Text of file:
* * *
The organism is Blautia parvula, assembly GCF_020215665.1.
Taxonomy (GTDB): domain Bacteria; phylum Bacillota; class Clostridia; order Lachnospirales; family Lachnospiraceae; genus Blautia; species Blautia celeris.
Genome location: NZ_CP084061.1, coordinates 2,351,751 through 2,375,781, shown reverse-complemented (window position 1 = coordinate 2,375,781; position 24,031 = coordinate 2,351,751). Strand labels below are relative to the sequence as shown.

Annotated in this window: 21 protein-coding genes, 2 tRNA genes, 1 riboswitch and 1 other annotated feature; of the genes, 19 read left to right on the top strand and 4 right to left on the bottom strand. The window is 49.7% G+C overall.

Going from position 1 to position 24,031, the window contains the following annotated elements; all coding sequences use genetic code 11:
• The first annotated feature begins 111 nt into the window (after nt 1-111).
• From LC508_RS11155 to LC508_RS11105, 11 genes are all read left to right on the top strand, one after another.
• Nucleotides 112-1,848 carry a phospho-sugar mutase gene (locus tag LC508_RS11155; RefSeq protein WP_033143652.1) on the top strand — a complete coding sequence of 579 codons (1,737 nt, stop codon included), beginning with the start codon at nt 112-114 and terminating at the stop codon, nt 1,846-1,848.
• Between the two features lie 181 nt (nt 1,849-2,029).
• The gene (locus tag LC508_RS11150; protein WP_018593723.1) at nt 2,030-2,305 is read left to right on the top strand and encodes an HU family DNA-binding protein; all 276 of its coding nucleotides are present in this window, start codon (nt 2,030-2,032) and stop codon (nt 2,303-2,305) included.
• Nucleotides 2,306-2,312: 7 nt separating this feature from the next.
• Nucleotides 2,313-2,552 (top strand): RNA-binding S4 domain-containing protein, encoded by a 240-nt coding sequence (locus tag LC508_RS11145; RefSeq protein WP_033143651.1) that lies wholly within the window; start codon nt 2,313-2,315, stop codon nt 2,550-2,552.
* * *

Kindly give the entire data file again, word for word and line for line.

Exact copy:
The organism is Blautia parvula, assembly GCF_020215665.1.
Taxonomy (GTDB): domain Bacteria; phylum Bacillota; class Clostridia; order Lachnospirales; family Lachnospiraceae; genus Blautia; species Blautia celeris.
Genome location: NZ_CP084061.1, coordinates 2,351,751 through 2,375,781, shown reverse-complemented (window position 1 = coordinate 2,375,781; position 24,031 = coordinate 2,351,751). Strand labels below are relative to the sequence as shown.

Annotated in this window: 21 protein-coding genes, 2 tRNA genes, 1 riboswitch and 1 other annotated feature; of the genes, 19 read left to right on the top strand and 4 right to left on the bottom strand. The window is 49.7% G+C overall.

Going from position 1 to position 24,031, the window contains the following annotated elements; all coding sequences use genetic code 11:
• The first annotated feature begins 111 nt into the window (after nt 1-111).
• From LC508_RS11155 to LC508_RS11105, 11 genes are all read left to right on the top strand, one after another.
• Nucleotides 112-1,848 carry a phospho-sugar mutase gene (locus tag LC508_RS11155; RefSeq protein WP_033143652.1) on the top strand — a complete coding sequence of 579 codons (1,737 nt, stop codon included), beginning with the start codon at nt 112-114 and terminating at the stop codon, nt 1,846-1,848.
• Between the two features lie 181 nt (nt 1,849-2,029).
• The gene (locus tag LC508_RS11150; protein WP_018593723.1) at nt 2,030-2,305 is read left to right on the top strand and encodes an HU family DNA-binding protein; all 276 of its coding nucleotides are present in this window, start codon (nt 2,030-2,032) and stop codon (nt 2,303-2,305) included.
• Nucleotides 2,306-2,312: 7 nt separating this feature from the next.
• Nucleotides 2,313-2,552 (top strand): RNA-binding S4 domain-containing protein, encoded by a 240-nt coding sequence (locus tag LC508_RS11145; RefSeq protein WP_033143651.1) that lies wholly within the window; start codon nt 2,313-2,315, stop codon nt 2,550-2,552.